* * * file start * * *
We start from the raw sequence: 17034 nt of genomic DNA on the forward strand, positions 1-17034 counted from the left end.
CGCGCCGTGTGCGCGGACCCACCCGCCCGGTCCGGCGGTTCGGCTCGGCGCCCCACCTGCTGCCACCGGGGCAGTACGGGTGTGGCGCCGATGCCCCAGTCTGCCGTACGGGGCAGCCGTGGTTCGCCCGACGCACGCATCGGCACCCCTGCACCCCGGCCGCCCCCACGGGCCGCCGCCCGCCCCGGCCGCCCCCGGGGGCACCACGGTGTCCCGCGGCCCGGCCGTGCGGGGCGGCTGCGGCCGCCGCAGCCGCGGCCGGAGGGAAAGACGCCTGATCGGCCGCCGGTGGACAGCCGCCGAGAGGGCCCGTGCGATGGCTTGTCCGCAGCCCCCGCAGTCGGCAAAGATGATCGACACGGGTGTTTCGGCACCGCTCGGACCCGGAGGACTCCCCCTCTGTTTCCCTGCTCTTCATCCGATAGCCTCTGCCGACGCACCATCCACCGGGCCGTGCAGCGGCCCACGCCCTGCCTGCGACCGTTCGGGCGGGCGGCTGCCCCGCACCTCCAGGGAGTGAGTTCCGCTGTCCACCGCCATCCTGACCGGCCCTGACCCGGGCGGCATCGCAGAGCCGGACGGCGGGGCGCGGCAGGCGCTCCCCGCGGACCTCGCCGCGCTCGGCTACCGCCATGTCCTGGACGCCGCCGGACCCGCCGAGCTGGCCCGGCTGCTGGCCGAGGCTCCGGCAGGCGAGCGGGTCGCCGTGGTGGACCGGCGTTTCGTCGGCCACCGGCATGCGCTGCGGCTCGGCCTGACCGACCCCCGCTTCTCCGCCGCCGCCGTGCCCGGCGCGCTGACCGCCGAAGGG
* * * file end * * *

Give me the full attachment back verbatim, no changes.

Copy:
We start from the raw sequence: 17034 nt of genomic DNA on the forward strand, positions 1-17034 counted from the left end.
CGCGCCGTGTGCGCGGACCCACCCGCCCGGTCCGGCGGTTCGGCTCGGCGCCCCACCTGCTGCCACCGGGGCAGTACGGGTGTGGCGCCGATGCCCCAGTCTGCCGTACGGGGCAGCCGTGGTTCGCCCGACGCACGCATCGGCACCCCTGCACCCCGGCCGCCCCCACGGGCCGCCGCCCGCCCCGGCCGCCCCCGGGGGCACCACGGTGTCCCGCGGCCCGGCCGTGCGGGGCGGCTGCGGCCGCCGCAGCCGCGGCCGGAGGGAAAGACGCCTGATCGGCCGCCGGTGGACAGCCGCCGAGAGGGCCCGTGCGATGGCTTGTCCGCAGCCCCCGCAGTCGGCAAAGATGATCGACACGGGTGTTTCGGCACCGCTCGGACCCGGAGGACTCCCCCTCTGTTTCCCTGCTCTTCATCCGATAGCCTCTGCCGACGCACCATCCACCGGGCCGTGCAGCGGCCCACGCCCTGCCTGCGACCGTTCGGGCGGGCGGCTGCCCCGCACCTCCAGGGAGTGAGTTCCGCTGTCCACCGCCATCCTGACCGGCCCTGACCCGGGCGGCATCGCAGAGCCGGACGGCGGGGCGCGGCAGGCGCTCCCCGCGGACCTCGCCGCGCTCGGCTACCGCCATGTCCTGGACGCCGCCGGACCCGCCGAGCTGGCCCGGCTGCTGGCCGAGGCTCCGGCAGGCGAGCGGGTCGCCGTGGTGGACCGGCGTTTCGTCGGCCACCGGCATGCGCTGCGGCTCGGCCTGACCGACCCCCGCTTCTCCGCCGCCGCCGTGCCCGGCGCGCTGACCGCCGAAGGG